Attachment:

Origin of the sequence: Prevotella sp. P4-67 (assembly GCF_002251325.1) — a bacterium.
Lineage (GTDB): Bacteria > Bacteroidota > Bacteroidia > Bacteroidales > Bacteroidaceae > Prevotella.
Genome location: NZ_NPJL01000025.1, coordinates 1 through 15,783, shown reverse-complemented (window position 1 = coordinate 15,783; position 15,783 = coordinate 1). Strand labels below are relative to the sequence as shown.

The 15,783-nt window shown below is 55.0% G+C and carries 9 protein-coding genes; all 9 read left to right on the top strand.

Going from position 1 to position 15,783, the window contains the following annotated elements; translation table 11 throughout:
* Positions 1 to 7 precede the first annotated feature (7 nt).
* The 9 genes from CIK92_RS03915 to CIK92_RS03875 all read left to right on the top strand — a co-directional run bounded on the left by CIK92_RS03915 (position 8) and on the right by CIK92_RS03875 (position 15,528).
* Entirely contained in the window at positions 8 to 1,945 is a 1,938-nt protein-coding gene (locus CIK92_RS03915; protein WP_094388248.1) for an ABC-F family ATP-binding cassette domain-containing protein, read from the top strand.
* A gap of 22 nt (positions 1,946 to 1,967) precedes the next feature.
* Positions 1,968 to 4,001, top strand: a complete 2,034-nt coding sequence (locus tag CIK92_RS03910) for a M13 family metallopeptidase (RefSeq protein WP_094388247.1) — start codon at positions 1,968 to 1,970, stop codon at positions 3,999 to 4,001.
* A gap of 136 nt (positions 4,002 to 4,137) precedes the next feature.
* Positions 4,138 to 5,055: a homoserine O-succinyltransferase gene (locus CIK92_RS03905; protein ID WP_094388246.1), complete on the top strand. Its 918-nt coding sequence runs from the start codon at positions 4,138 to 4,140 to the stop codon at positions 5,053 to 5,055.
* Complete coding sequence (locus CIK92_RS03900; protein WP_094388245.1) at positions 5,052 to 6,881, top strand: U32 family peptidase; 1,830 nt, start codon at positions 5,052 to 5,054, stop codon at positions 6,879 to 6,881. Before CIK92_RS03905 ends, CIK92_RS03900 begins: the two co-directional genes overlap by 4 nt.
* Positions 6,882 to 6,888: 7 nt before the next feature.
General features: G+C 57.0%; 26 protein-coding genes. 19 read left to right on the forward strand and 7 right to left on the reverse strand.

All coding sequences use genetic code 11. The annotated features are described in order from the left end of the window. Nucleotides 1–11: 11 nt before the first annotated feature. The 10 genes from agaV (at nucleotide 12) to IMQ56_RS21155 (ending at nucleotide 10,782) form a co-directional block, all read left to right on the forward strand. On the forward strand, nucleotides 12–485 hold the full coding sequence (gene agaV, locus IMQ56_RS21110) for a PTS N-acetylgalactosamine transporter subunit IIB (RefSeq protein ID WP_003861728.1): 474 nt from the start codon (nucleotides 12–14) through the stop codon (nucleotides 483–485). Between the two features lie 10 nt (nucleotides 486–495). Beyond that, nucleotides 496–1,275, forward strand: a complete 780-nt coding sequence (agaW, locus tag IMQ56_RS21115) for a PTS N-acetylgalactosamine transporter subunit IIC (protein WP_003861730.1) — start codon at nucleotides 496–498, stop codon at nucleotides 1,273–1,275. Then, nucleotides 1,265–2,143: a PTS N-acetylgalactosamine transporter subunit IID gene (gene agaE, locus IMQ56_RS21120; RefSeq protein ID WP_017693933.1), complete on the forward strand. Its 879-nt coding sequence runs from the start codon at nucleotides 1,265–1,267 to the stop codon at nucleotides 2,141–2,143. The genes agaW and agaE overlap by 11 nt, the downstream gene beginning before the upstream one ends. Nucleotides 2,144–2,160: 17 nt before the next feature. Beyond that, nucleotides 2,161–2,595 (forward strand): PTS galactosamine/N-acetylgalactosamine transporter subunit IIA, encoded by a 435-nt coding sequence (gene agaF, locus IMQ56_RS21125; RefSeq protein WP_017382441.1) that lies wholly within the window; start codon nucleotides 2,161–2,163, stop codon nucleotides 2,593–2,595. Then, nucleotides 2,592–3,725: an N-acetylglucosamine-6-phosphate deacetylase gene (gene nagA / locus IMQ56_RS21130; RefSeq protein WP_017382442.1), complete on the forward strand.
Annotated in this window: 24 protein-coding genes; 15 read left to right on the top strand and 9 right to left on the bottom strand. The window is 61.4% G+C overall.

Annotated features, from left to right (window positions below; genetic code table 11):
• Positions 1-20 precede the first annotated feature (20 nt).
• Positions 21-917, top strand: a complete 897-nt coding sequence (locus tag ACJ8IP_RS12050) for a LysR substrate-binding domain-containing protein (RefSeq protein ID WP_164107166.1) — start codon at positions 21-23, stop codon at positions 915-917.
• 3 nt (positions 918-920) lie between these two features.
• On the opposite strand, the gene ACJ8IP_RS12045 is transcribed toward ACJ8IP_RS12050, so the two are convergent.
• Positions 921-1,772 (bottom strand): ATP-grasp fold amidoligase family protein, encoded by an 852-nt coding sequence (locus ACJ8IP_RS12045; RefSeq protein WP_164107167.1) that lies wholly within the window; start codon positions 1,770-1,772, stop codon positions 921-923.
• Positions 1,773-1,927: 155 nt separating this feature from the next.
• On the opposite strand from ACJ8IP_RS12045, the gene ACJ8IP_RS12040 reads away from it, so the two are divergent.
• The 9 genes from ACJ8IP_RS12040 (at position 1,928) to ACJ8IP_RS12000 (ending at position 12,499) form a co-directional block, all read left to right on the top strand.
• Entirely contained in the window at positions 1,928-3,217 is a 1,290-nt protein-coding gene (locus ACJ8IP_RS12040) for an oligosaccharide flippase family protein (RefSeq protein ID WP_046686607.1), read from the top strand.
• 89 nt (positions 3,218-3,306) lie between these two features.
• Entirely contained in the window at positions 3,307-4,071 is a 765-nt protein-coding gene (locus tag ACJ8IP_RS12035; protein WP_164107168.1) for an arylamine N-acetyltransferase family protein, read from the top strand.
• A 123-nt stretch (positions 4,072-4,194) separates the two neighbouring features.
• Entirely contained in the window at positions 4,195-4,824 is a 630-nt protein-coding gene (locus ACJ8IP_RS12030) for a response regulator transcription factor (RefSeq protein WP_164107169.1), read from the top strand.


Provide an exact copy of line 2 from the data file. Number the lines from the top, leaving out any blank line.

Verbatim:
Lineage (GTDB): Bacteria > Bacteroidota > Bacteroidia > Bacteroidales > Bacteroidaceae > Prevotella.